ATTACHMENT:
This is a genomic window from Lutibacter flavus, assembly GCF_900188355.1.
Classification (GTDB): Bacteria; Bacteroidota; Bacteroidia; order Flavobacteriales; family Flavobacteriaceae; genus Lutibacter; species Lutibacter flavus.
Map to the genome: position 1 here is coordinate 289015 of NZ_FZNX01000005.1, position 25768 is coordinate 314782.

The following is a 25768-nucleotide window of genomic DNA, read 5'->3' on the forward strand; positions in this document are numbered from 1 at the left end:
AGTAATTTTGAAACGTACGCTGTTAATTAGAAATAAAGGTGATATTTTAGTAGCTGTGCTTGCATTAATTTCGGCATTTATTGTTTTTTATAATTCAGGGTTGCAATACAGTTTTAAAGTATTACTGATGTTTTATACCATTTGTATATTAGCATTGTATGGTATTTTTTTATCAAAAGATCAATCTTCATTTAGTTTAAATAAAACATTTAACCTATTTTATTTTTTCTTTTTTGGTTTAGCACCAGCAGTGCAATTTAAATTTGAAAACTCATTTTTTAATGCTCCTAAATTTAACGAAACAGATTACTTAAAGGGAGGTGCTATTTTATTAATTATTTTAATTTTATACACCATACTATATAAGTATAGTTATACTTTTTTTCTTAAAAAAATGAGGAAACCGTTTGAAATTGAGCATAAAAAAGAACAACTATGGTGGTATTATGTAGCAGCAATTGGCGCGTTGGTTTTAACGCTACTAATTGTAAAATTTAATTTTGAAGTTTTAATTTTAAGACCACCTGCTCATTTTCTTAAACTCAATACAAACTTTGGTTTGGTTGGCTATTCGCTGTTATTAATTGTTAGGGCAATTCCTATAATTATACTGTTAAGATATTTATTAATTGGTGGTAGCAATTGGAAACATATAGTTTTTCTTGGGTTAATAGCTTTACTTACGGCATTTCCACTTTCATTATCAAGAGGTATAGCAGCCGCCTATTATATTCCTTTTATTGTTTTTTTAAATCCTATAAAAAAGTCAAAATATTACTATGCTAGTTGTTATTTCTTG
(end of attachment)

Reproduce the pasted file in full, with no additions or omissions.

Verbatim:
This is a genomic window from Lutibacter flavus, assembly GCF_900188355.1.
Classification (GTDB): Bacteria; Bacteroidota; Bacteroidia; order Flavobacteriales; family Flavobacteriaceae; genus Lutibacter; species Lutibacter flavus.
Map to the genome: position 1 here is coordinate 289015 of NZ_FZNX01000005.1, position 25768 is coordinate 314782.

The following is a 25768-nucleotide window of genomic DNA, read 5'->3' on the forward strand; positions in this document are numbered from 1 at the left end:
AGTAATTTTGAAACGTACGCTGTTAATTAGAAATAAAGGTGATATTTTAGTAGCTGTGCTTGCATTAATTTCGGCATTTATTGTTTTTTATAATTCAGGGTTGCAATACAGTTTTAAAGTATTACTGATGTTTTATACCATTTGTATATTAGCATTGTATGGTATTTTTTTATCAAAAGATCAATCTTCATTTAGTTTAAATAAAACATTTAACCTATTTTATTTTTTCTTTTTTGGTTTAGCACCAGCAGTGCAATTTAAATTTGAAAACTCATTTTTTAATGCTCCTAAATTTAACGAAACAGATTACTTAAAGGGAGGTGCTATTTTATTAATTATTTTAATTTTATACACCATACTATATAAGTATAGTTATACTTTTTTTCTTAAAAAAATGAGGAAACCGTTTGAAATTGAGCATAAAAAAGAACAACTATGGTGGTATTATGTAGCAGCAATTGGCGCGTTGGTTTTAACGCTACTAATTGTAAAATTTAATTTTGAAGTTTTAATTTTAAGACCACCTGCTCATTTTCTTAAACTCAATACAAACTTTGGTTTGGTTGGCTATTCGCTGTTATTAATTGTTAGGGCAATTCCTATAATTATACTGTTAAGATATTTATTAATTGGTGGTAGCAATTGGAAACATATAGTTTTTCTTGGGTTAATAGCTTTACTTACGGCATTTCCACTTTCATTATCAAGAGGTATAGCAGCCGCCTATTATATTCCTTTTATTGTTTTTTTAAATCCTATAAAAAAGTCAAAATATTACTATGCTAGTTGTTATTTCTTG